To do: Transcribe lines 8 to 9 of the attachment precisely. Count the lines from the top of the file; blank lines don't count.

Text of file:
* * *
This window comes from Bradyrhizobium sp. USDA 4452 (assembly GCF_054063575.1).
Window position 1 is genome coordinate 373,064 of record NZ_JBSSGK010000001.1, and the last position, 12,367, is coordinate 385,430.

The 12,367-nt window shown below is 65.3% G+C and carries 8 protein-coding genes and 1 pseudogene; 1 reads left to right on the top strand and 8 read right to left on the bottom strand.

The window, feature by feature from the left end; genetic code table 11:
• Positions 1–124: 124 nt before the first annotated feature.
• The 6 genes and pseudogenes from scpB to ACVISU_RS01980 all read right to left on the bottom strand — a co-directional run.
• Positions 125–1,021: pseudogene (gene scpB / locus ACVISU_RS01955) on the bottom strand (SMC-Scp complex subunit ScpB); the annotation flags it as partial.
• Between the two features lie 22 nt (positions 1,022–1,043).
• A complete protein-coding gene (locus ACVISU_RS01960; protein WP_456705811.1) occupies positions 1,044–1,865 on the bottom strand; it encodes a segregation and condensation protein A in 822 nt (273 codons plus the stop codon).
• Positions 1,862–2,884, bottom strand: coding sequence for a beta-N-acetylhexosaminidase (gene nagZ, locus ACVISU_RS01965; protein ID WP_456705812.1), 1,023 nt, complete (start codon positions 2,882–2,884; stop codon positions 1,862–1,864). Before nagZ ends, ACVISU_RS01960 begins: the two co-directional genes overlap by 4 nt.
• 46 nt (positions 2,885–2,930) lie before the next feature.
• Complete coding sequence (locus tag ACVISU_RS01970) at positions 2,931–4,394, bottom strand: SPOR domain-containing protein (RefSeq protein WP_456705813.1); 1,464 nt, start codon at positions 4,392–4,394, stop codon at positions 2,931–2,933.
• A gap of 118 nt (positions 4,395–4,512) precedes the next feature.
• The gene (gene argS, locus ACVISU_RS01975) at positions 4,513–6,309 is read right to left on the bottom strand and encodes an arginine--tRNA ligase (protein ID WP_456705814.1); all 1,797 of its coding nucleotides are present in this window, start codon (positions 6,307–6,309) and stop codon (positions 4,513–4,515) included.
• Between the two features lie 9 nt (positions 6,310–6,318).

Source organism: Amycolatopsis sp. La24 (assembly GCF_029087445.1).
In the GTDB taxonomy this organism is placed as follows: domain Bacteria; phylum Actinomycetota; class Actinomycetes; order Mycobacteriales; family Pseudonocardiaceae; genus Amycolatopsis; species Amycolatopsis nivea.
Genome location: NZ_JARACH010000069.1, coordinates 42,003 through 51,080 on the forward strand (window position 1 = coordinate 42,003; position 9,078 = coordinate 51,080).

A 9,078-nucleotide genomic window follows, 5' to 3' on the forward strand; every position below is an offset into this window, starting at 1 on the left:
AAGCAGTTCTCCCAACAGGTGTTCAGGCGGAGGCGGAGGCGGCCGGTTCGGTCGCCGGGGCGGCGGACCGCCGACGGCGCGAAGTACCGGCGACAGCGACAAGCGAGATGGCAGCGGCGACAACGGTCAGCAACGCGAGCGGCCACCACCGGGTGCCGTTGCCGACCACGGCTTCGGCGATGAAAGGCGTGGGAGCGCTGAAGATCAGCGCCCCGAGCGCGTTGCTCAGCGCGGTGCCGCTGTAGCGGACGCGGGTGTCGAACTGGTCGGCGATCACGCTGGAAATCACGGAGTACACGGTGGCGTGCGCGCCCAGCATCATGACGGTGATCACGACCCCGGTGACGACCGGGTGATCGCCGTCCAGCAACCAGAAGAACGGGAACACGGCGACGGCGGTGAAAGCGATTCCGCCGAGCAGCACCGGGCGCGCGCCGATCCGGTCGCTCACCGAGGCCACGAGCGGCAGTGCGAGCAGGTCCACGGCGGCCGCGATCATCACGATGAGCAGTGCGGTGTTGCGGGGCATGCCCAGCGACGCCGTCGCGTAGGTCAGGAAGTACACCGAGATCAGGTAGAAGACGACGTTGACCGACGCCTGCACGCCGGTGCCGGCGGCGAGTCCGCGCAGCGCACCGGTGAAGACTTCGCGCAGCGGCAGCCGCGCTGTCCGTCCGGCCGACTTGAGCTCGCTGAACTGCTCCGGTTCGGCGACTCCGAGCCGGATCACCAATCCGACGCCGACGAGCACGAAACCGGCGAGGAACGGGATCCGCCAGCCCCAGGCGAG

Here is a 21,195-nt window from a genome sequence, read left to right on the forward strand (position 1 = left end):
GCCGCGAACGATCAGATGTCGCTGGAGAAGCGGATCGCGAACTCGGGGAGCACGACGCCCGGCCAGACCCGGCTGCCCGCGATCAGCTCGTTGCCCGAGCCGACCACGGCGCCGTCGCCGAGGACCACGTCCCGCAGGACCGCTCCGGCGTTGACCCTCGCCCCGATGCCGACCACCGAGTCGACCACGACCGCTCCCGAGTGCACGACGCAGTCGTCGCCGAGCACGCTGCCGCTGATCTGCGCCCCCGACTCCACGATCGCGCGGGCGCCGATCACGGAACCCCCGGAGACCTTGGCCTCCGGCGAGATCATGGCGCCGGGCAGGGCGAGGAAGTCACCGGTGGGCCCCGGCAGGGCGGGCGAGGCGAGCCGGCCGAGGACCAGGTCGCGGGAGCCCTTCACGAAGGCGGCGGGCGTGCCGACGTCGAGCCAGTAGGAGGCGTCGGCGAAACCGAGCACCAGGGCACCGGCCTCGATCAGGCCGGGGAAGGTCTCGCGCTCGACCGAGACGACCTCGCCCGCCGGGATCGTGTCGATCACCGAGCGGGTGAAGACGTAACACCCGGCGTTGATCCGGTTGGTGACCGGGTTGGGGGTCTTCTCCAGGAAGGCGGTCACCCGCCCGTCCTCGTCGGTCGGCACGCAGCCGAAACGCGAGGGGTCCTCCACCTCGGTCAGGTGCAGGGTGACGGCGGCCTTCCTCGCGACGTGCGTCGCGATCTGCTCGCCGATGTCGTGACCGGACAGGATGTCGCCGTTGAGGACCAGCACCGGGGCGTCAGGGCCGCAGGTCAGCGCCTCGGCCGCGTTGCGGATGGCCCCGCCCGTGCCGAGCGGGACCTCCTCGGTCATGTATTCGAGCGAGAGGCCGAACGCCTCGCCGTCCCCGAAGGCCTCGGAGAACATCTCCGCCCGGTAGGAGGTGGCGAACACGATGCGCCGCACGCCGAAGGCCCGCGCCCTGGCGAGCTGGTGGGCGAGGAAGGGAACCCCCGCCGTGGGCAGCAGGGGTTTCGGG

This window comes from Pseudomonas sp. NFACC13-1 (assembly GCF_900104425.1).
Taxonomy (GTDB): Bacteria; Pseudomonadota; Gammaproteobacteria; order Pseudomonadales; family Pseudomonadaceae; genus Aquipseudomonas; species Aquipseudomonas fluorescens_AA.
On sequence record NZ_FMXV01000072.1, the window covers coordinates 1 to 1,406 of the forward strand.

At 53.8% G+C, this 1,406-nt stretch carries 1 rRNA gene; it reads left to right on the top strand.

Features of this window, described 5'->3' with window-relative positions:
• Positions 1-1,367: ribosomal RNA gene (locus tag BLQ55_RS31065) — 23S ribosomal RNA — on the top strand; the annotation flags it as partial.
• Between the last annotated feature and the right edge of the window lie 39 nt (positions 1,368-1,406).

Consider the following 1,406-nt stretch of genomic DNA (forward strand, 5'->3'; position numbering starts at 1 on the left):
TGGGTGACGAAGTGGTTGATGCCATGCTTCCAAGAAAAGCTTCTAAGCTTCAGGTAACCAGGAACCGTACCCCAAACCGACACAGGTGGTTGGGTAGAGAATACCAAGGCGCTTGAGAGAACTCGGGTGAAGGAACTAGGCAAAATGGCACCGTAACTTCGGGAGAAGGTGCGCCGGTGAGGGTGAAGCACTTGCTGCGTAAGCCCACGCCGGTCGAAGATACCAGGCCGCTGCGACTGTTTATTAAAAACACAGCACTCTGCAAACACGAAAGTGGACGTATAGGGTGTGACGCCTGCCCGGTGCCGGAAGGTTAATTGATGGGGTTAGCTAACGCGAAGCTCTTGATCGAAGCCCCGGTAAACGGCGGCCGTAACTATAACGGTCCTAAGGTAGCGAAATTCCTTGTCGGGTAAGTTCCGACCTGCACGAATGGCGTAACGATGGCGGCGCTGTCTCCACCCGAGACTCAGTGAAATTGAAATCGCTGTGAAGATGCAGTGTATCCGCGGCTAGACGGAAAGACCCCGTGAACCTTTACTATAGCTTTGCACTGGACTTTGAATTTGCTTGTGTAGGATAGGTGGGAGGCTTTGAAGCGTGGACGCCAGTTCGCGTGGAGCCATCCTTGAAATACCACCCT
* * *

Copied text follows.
• Between the two features lie 22 nt (positions 1,022–1,043).
• A complete protein-coding gene (locus ACVISU_RS01960; protein WP_456705811.1) occupies positions 1,044–1,865 on the bottom strand; it encodes a segregation and condensation protein A in 822 nt (273 codons plus the stop codon).